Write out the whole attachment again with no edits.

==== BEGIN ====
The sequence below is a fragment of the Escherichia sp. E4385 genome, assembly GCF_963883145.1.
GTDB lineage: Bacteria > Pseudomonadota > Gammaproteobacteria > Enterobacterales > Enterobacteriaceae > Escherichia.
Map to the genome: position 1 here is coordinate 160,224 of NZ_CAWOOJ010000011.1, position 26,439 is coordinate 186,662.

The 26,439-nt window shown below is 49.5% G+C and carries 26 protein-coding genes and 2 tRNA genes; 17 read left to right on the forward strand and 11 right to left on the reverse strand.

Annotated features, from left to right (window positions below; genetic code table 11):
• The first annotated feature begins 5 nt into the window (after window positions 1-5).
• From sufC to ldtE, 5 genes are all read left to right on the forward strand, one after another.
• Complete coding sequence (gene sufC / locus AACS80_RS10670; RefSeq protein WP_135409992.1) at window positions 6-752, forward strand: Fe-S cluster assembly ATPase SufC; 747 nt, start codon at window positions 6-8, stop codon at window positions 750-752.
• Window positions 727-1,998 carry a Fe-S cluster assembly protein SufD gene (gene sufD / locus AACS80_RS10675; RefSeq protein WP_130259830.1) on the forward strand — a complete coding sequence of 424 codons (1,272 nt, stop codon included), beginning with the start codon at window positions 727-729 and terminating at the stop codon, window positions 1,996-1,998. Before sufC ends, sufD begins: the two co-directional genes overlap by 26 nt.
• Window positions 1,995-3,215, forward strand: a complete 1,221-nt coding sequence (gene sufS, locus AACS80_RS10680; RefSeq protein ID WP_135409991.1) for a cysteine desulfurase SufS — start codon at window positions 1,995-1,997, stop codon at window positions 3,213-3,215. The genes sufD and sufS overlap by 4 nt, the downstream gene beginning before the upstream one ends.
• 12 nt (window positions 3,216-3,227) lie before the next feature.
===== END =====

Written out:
The sequence below is a fragment of the Escherichia sp. E4385 genome, assembly GCF_963883145.1.
GTDB lineage: Bacteria > Pseudomonadota > Gammaproteobacteria > Enterobacterales > Enterobacteriaceae > Escherichia.
Map to the genome: position 1 here is coordinate 160,224 of NZ_CAWOOJ010000011.1, position 26,439 is coordinate 186,662.

The 26,439-nt window shown below is 49.5% G+C and carries 26 protein-coding genes and 2 tRNA genes; 17 read left to right on the forward strand and 11 right to left on the reverse strand.

Annotated features, from left to right (window positions below; genetic code table 11):
• The first annotated feature begins 5 nt into the window (after window positions 1-5).
• From sufC to ldtE, 5 genes are all read left to right on the forward strand, one after another.
• Complete coding sequence (gene sufC / locus AACS80_RS10670; RefSeq protein WP_135409992.1) at window positions 6-752, forward strand: Fe-S cluster assembly ATPase SufC; 747 nt, start codon at window positions 6-8, stop codon at window positions 750-752.
• Window positions 727-1,998 carry a Fe-S cluster assembly protein SufD gene (gene sufD / locus AACS80_RS10675; RefSeq protein WP_130259830.1) on the forward strand — a complete coding sequence of 424 codons (1,272 nt, stop codon included), beginning with the start codon at window positions 727-729 and terminating at the stop codon, window positions 1,996-1,998. Before sufC ends, sufD begins: the two co-directional genes overlap by 26 nt.
• Window positions 1,995-3,215, forward strand: a complete 1,221-nt coding sequence (gene sufS, locus AACS80_RS10680; RefSeq protein ID WP_135409991.1) for a cysteine desulfurase SufS — start codon at window positions 1,995-1,997, stop codon at window positions 3,213-3,215. The genes sufD and sufS overlap by 4 nt, the downstream gene beginning before the upstream one ends.
• 12 nt (window positions 3,216-3,227) lie before the next feature.